7. Association for Human Rights in Ethiopia (AHRE)
  8. Centre for Civil and Political Rights (CCPR-Centre)
  10. Civil Rights Defenders
  11. Civil Society Coalition for Monitoring the Elections (COSOME)
  12. Coalition Burundaise pour la Cour Pénale Internationale (CB-CPI)
  13. Collectif des Avocats pour la Défense des Victimes de Crimes de Droit International Commis au Burundi (CAVIB)
  14. Committee to Protect Journalists (CPJ)
  15. DefendDefenders (the East and Horn of Africa Human Rights Defenders Project)
  16. Eritrean Law Society (ELS)
  17. Eritrean Movement for Democracy and Human Rights (EMDHR)
  18. Forum pour la Conscience et le Développement (FOCODE)
  19. Forum pour le Renforcement de la Société Civile au Burundi (FORSC)
  20. Front Line Defenders
  21. Geneva for Human Rights / Genève pour les Droits de l’Homme
  22. Global Centre for the Responsibility to Protect (GCR2P)
  23. Human Rights Watch
  24. International Commission of Jurists (ICJ)
  25. International Federation for Human Rights (FIDH)
  26. International Federation of Action by Christians for the Abolition of Torture (FIACAT)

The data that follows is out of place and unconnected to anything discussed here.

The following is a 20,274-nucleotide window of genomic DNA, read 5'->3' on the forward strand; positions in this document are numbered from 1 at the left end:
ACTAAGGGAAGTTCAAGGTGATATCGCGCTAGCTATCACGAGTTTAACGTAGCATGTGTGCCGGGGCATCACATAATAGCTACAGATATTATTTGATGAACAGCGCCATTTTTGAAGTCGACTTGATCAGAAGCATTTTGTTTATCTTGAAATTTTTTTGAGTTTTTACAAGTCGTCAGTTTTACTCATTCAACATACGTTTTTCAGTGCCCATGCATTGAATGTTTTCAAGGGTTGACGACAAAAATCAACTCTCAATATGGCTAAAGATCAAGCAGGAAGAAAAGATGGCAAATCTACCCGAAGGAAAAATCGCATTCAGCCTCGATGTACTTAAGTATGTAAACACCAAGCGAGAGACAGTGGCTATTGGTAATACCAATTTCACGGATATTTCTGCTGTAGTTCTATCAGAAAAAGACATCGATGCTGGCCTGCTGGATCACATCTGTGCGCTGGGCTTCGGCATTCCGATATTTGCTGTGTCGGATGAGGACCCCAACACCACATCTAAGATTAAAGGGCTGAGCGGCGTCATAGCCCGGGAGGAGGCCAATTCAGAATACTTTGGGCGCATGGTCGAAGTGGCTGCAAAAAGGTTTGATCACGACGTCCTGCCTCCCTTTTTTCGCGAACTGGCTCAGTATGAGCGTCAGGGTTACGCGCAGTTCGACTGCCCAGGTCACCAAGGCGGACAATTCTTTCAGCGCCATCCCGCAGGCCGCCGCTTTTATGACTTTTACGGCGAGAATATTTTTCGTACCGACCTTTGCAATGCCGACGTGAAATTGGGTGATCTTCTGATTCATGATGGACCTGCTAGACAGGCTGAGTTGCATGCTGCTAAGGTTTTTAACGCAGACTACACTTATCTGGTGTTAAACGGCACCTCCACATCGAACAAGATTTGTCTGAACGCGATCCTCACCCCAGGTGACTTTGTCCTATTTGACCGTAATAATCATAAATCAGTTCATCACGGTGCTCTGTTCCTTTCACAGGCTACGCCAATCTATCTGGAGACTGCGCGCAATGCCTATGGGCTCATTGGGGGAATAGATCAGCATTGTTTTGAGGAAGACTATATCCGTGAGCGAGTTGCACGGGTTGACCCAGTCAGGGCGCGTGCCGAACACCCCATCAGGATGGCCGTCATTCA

27. International Refugee Rights Initiative (IRRI)
  28. International Service for Human Rights (ISHR)
  29. Ligue Iteka
  30. Mouvement Citoyen pour l’Avenir du Burundi (MCA)
  31. Mouvement des Femmes et des Filles pour la Paix et la Sécurité (MFFPS)
  32. National Coalition of Human Rights Defenders – Burundi (CBDDH)
  33. Central African Network of Human Rights Defenders (REDHAC)
  34. Observatoire de la Lutte contre la Corruption et les Malversations Économiques (OLUCOME)
  35. Organisation pour la Transparence et la Gouvernance (OTRAG)
  36. Réseau des Citoyens Probes (RCP)
  37. SOS-Torture/Burundi
  38. TRIAL International
  39. Union Burundaise des Journalistes (UBJ)
  40. West African Human Rights Defenders Network (ROADDH/WAHRDN)
  41. World Organisation Against Torture (OMCT)

1. Interactive dialogues at the Coun­cil provide the only regular space for public reporting and debates on human rights deve­lop­ments in the country.

2. While the African Union’s (AU) observers continue to monitor the human rights situation in Burundi despite a number of limitations imposed by the authorities, their findings are not publicly reported.